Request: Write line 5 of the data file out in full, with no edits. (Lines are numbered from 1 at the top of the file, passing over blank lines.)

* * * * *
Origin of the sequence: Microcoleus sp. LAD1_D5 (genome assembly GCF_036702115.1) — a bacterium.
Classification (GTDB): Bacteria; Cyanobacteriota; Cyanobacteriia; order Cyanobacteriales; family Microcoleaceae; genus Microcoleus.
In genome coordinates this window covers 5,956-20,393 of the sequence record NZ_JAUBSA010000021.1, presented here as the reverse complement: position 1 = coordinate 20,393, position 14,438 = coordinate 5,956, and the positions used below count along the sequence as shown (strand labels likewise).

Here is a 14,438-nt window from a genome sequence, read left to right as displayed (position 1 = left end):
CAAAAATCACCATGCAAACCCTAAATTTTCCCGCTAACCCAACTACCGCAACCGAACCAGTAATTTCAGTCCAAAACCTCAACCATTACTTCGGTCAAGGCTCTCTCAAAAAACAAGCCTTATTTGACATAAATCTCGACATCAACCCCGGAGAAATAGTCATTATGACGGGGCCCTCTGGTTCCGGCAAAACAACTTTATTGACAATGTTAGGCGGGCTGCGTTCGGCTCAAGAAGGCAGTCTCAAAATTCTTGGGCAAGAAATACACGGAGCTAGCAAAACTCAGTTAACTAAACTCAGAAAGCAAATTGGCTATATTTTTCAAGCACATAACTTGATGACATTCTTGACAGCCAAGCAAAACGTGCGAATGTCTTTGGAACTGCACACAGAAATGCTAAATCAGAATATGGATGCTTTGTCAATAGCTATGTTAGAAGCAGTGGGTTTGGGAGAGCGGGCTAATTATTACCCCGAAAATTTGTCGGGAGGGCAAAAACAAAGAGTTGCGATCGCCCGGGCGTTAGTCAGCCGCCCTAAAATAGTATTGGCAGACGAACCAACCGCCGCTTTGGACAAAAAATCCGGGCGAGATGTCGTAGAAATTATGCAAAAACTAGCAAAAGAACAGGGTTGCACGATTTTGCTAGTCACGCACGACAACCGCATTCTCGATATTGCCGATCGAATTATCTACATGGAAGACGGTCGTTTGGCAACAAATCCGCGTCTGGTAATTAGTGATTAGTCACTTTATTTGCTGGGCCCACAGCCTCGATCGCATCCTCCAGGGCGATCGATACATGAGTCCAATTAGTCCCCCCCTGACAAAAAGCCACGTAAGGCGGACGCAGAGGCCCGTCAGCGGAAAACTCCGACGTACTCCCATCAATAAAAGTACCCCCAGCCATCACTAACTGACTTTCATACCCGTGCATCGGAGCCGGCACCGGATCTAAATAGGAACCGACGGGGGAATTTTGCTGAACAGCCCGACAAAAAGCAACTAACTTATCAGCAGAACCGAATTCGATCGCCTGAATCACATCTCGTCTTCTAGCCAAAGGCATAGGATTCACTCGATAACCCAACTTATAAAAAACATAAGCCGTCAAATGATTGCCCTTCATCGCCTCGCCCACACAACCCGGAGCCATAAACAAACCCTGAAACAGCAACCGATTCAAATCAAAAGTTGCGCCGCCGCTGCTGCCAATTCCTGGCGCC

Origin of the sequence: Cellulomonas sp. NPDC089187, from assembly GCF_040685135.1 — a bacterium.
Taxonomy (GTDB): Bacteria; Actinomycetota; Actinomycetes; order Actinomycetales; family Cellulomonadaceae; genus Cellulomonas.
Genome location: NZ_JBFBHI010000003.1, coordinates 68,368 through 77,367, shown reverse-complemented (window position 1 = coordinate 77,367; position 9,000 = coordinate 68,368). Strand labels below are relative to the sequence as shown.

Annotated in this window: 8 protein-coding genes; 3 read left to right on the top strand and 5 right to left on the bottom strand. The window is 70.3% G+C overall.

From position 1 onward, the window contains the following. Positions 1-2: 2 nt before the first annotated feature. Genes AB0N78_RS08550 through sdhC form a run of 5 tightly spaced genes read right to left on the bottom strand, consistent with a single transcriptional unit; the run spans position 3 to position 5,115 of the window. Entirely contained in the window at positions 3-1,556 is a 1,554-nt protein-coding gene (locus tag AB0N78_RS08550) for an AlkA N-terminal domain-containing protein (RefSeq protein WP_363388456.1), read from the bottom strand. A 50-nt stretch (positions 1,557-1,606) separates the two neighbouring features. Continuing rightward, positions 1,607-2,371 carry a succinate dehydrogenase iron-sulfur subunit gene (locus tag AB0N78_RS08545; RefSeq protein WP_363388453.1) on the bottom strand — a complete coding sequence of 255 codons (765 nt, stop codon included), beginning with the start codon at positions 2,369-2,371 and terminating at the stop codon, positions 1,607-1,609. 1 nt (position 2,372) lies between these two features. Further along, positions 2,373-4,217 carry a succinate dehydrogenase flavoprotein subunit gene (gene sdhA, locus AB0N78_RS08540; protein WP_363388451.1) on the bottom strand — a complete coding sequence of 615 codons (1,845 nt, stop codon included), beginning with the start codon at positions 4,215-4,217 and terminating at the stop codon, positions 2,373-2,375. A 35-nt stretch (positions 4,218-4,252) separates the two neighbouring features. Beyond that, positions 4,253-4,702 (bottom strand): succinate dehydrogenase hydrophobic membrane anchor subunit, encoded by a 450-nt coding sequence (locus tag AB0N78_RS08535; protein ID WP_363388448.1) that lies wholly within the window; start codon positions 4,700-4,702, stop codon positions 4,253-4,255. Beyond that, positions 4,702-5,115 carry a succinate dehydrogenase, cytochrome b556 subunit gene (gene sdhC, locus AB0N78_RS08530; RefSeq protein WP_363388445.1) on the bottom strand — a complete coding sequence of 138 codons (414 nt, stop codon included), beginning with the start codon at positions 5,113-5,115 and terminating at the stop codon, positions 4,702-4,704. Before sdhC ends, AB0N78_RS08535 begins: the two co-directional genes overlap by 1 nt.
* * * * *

CAAAAATCACCATGCAAACCCTAAATTTTCCCGCTAACCCAACTACCGCAACCGAACCAGTAATTTCAGTCCAAAACCTCAACCATTACTTCGGTCAAGGCTCTCTCAAAAAACAAGCCTTATTTGACATAAATCTCGACATCAACCCCGGAGAAATAGTCATTATGACGGGGCCCTCTGGTTCCGGCAAAACAACTTTATTGACAATGTTAGGCGGGCTGCGTTCGGCTCAAGAAGGCAGTCTCAAAATTCTTGGGCAAGAAATACACGGAGCTAGCAAAACTCAGTTAACTAAACTCAGAAAGCAAATTGGCTATATTTTTCAAGCACATAACTTGATGACATTCTTGACAGCCAAGCAAAACGTGCGAATGTCTTTGGAACTGCACACAGAAATGCTAAATCAGAATATGGATGCTTTGTCAATAGCTATGTTAGAAGCAGTGGGTTTGGGAGAGCGGGCTAATTATTACCCCGAAAATTTGTCGGGAGGGCAAAAACAAAGAGTTGCGATCGCCCGGGCGTTAGTCAGCCGCCCTAAAATAGTATTGGCAGACGAACCAACCGCCGCTTTGGACAAAAAATCCGGGCGAGATGTCGTAGAAATTATGCAAAAACTAGCAAAAGAACAGGGTTGCACGATTTTGCTAGTCACGCACGACAACCGCATTCTCGATATTGCCGATCGAATTATCTACATGGAAGACGGTCGTTTGGCAACAAATCCGCGTCTGGTAATTAGTGATTAGTCACTTTATTTGCTGGGCCCACAGCCTCGATCGCATCCTCCAGGGCGATCGATACATGAGTCCAATTAGTCCCCCCCTGACAAAAAGCCACGTAAGGCGGACGCAGAGGCCCGTCAGCGGAAAACTCCGACGTACTCCCATCAATAAAAGTACCCCCAGCCATCACTAACTGACTTTCATACCCGTGCATCGGAGCCGGCACCGGATCTAAATAGGAACCGACGGGGGAATTTTGCTGAACAGCCCGACAAAAAGCAACTAACTTATCAGCAGAACCGAATTCGATCGCCTGAATCACATCTCGTCTTCTAGCCAAAGGCATAGGATTCACTCGATAACCCAACTTATAAAAAACATAAGCCGTCAAATGATTGCCCTTCATCGCCTCGCCCACACAACCCGGAGCCATAAACAAACCCTGAAACAGCAACCGATTCAAATCAAAAGTTGCGCCGCCGCTGCTGCCAATTCCTGGCGCC